Nerja is on the seashore some 50 kilometres from Málaga on the N340 coastal highway, and marks the eastern tip of Málaga's Costa del Sol. Once a sleepy fishing village, the town now has a population of over 12,000. The Romans gave the settlement the name "Detunda", and it was later taken over by the Moors. Under the Moorish rule, it became "Narixa", which means "abundant spring", and is the origin of its present name. Its agricultural and silk products are said to have been famed throughout the Muslim world and in the markets of Damascus as early as the tenth century.
Sierra Almijara ambraces the town to the east, and to the west the 16 km of sandy beaches meet the sea. Nerja has managed to avoid the 70s concrete high-rises of other Costa-del-Sol towns, but has become a growing town with many tourists flocking to it every summer. The old quarter of the town is still virtually unchanged with narrow, winding streets, whitewashed houses with wrought iron terraces overflowing with geraniums.
At the heart of Nerja is its spectacular Balcón de Europa, the "Balcony of Europe", a magnificent promenade along the edge of a towering cliff, once the site of the great Moorish castle, with sweeping panoramic views of the Mediterranean and the small coves and beaches below. The Balcón de Europa, a mirador or viewpoint which gives stunning views across the sea, is in the centre of the old town. Its name is popularly believed to have been coined by King Alfonso XII, who visited the area in 1885 following a disastrous earthquake and was captivated by the sea view. However, local archive documents are said to show that this name predated this visit.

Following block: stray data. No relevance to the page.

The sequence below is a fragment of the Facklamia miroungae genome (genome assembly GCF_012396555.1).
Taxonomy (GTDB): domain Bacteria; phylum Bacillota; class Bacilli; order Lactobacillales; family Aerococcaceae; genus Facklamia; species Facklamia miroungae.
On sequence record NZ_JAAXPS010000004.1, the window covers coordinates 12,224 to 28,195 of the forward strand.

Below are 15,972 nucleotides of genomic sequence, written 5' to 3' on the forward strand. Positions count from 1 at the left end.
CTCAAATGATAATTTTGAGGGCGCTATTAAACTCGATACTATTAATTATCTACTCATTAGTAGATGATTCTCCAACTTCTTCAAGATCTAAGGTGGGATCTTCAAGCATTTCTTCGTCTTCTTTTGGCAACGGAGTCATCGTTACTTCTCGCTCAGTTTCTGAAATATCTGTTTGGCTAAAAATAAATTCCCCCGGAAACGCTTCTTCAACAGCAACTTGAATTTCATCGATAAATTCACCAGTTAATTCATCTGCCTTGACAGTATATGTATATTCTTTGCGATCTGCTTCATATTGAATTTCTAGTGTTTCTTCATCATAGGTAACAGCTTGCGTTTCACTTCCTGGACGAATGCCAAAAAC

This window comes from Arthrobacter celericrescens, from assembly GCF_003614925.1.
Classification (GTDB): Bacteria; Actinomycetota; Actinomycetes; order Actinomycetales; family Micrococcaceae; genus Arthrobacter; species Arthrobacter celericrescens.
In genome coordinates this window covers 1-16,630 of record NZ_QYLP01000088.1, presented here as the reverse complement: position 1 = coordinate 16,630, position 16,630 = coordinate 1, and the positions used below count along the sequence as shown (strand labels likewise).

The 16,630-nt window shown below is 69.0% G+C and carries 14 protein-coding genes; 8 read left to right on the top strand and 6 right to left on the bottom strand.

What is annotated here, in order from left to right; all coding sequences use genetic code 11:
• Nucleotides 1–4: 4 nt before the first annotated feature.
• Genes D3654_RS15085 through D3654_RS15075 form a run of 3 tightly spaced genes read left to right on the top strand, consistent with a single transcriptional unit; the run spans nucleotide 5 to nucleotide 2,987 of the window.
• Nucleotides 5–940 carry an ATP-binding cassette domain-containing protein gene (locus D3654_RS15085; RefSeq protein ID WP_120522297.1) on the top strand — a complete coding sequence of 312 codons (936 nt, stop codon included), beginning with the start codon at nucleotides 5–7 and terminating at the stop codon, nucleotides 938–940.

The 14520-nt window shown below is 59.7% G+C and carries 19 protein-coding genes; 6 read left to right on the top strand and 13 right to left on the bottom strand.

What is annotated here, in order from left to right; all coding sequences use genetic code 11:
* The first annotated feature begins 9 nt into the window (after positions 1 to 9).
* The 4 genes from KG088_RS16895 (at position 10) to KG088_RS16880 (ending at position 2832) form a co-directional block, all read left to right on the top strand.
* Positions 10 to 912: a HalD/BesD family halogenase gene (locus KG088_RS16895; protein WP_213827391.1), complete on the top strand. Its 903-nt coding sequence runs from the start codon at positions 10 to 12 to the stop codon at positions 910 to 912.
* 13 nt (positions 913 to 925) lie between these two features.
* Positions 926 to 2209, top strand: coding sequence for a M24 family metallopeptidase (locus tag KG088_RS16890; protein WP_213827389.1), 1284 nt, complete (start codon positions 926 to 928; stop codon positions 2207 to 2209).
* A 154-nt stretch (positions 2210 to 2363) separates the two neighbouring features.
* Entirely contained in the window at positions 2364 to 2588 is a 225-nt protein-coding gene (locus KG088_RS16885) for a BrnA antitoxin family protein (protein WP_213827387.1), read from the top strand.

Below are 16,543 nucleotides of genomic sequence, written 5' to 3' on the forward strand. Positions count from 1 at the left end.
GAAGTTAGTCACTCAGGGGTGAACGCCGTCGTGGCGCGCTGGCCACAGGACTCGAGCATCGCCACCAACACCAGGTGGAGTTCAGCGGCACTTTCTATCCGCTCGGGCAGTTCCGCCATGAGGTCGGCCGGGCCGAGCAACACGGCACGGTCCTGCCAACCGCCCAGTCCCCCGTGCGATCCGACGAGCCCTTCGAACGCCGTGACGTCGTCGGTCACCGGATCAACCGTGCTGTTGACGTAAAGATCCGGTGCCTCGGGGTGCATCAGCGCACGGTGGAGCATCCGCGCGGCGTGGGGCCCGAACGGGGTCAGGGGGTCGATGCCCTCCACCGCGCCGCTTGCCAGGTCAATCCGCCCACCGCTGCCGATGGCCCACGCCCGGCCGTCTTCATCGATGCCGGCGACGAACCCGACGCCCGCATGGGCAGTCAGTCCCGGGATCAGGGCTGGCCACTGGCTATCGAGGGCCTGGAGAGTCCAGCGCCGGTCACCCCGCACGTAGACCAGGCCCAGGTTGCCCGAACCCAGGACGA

The Balcón area was originally known as La Bateria, a reference to the gun battery which existed there in a fortified tower. This emplacement and a similar tower nearby were destroyed by British led forces under Major General Blayney in 1810 to deny their use to French occupying forces during the Peninsular War.
The town's monuments include the 17th century Church of El Salvador, in a style which is a charming mixture of baroque and Moorish, or mudéjar, and the beautiful Gardens of Capistrano Playa, which descend to Burriana Beach. Nerja's most spectacular attraction is undoubtedly its fascinating caves, located just three kilometres from the centre of town. Nerja Caves are the 3rd most visited site in Spain after the Prado in Madrid and Alhambra Palace in Granada. They include archaeological treasures such as paintings over 20,000 years old and other pre-historic remains. Believed to be the largest cave chamber in Europe, part of the caverns has been transformed into a concert hall, where many performances are staged during the summer. This year Nerja is celebrating International Cave Festival every 3rd week of July, with the participation of many top international entertainers.